Tide works special-teams magic

Saturday's loss to Oklahoma will be long remembered for its special teams. Time after time Alabama pulled off remarkable plays in the kicking game, only to be frustrated by its own mistakes later. <br><br>Tide Head Coach Dennis Franchione commented, "We felt like (the opportunities) were there and we felt like we could execute. And we did."

Facing the No. 2 ranked team on the road on national television, Alabama's coaches emptied the playbook. "We certainly weren't taking a ‘nothing to lose' attitude," Franchione said Sunday. "But it's safe to say that when you play a highly ranked team, if you can steal a possession or two in the kicking game, then it enhances your chance to pull an upset on the road.

Special Teams Coordinator Mark Tommerdahl refused to take credit for Saturday's performance, insisting that the players deserved the praise.

"But it wasn't a ‘nothing to lose' attitude."

The Tide trickery began on the opening kickoff, when Lane Bearden followed his own kick the requisite ten yards to fall on the ball and give Bama the ball at midfield. Franchione explained, "I made the decision to do the Gomer Pyle (on-side kick) because the alignment they gave us was as good as it gets to do it. We had executed it well in practice. We had a good plan for it. We thought we had a good chance to get it."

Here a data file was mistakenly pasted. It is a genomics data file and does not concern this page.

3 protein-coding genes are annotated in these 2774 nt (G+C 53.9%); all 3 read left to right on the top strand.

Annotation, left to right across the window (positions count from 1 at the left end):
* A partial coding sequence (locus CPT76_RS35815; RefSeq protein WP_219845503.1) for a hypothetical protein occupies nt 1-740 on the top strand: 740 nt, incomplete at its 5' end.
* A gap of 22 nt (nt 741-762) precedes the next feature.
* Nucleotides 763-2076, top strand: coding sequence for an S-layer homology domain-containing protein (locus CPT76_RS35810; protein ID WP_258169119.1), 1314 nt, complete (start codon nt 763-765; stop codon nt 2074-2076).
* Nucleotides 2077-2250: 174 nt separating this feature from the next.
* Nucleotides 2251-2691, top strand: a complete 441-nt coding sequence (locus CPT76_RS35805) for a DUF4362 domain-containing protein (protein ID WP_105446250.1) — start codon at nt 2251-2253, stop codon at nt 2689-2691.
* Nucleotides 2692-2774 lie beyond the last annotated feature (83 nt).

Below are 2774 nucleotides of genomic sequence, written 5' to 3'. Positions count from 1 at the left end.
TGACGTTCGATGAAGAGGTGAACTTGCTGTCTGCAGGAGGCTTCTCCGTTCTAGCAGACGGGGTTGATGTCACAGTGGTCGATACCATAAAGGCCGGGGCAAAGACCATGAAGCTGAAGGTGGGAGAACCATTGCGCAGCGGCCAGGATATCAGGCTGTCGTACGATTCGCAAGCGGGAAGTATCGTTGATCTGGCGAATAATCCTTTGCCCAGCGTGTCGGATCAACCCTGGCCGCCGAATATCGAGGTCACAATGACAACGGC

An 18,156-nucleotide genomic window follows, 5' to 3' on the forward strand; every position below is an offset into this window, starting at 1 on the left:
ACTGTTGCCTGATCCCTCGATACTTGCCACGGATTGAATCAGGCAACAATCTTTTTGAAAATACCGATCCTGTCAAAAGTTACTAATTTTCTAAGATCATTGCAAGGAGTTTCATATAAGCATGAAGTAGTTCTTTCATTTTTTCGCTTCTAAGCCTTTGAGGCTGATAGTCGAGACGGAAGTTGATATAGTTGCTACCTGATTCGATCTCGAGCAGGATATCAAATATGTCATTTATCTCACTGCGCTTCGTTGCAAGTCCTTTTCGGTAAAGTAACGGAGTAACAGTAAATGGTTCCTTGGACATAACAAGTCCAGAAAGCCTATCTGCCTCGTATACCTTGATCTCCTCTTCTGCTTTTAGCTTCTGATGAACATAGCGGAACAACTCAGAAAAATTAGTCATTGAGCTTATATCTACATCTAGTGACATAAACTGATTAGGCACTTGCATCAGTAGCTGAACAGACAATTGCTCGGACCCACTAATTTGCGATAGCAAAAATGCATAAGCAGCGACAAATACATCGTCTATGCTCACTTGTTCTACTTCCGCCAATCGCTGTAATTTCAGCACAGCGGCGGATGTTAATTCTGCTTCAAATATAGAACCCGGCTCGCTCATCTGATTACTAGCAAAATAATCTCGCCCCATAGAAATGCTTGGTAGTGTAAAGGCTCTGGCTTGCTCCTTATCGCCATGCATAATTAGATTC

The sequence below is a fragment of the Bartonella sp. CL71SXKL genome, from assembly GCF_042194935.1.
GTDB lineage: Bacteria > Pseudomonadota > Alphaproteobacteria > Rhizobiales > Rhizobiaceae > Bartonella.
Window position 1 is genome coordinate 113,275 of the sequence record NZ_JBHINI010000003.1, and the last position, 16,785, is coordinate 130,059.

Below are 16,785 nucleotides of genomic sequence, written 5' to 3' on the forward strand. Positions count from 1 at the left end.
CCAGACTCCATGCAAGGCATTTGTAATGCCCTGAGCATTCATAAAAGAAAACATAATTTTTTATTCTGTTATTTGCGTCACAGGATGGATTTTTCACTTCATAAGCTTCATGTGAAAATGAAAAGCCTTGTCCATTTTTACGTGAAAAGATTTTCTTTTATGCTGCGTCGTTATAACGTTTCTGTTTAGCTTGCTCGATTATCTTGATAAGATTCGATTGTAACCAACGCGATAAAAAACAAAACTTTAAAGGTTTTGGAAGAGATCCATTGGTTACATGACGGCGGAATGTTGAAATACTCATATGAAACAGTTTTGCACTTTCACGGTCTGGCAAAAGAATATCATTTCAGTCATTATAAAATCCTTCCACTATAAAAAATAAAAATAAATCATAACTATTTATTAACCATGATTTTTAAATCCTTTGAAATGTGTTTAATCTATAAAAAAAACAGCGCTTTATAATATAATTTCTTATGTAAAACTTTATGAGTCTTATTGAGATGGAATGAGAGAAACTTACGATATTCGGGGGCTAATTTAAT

Bearden explained that from watching film, it was evident that the Oklahoma players were sprinting backwards to set up a return. "Mark Anderson hit the one man that was close," Bearden said. "I just fell on the ball. Actually, I hit it a little hard."

Alabama took advantage of the possession to take an early 3-point lead, but the Tide was hardly done yet. Before the game was finished virtually every play in Bama's bag of tricks would be used. "We go in every week with a block plan and a fake plan," Franchione explained. "We don't necessarily go into every game with our ‘Gomer Pyle' (on side kick). This was just a game that we felt like they were there. The timing was right. The situation was right."

The Good

1. Bearden recovers on-side kick on opening kickoff.
2. Ziifle 45-yard field goal gives Bama the early lead.
3. Taylor blocks OU punt in the first quarter.
4. Bacon blocks OU field goal attempt and Jones records a 30-yard return.
5. James recovers an OU fumble on a "sky" kick after a UA touchdown in the third quarter.
6. Williams blocks a third quarter OU punt, and Taylor scores TD on an eight-yard return.
7. Bearden gives Alabama a 24-23 lead on a three-yard TD run off a fake field goal in the fourth quarter.
8. Ziifle 45-yard field goal puts Tide up by four late in the game.

One later kickoff that appeared to be a fake play really wasn't. After scoring on its opening drive of the second half, Alabama attempted to sky the ensuing kickoff to around the 20-yardline or so, hoping to limit the Sooner return. But a strong wind held the ball up, forcing the up man to make the catch, which he fumbled away to Alabama. "The wind just caught it," Bearden explained. "Their guy bobbled the ball and Chris James got it."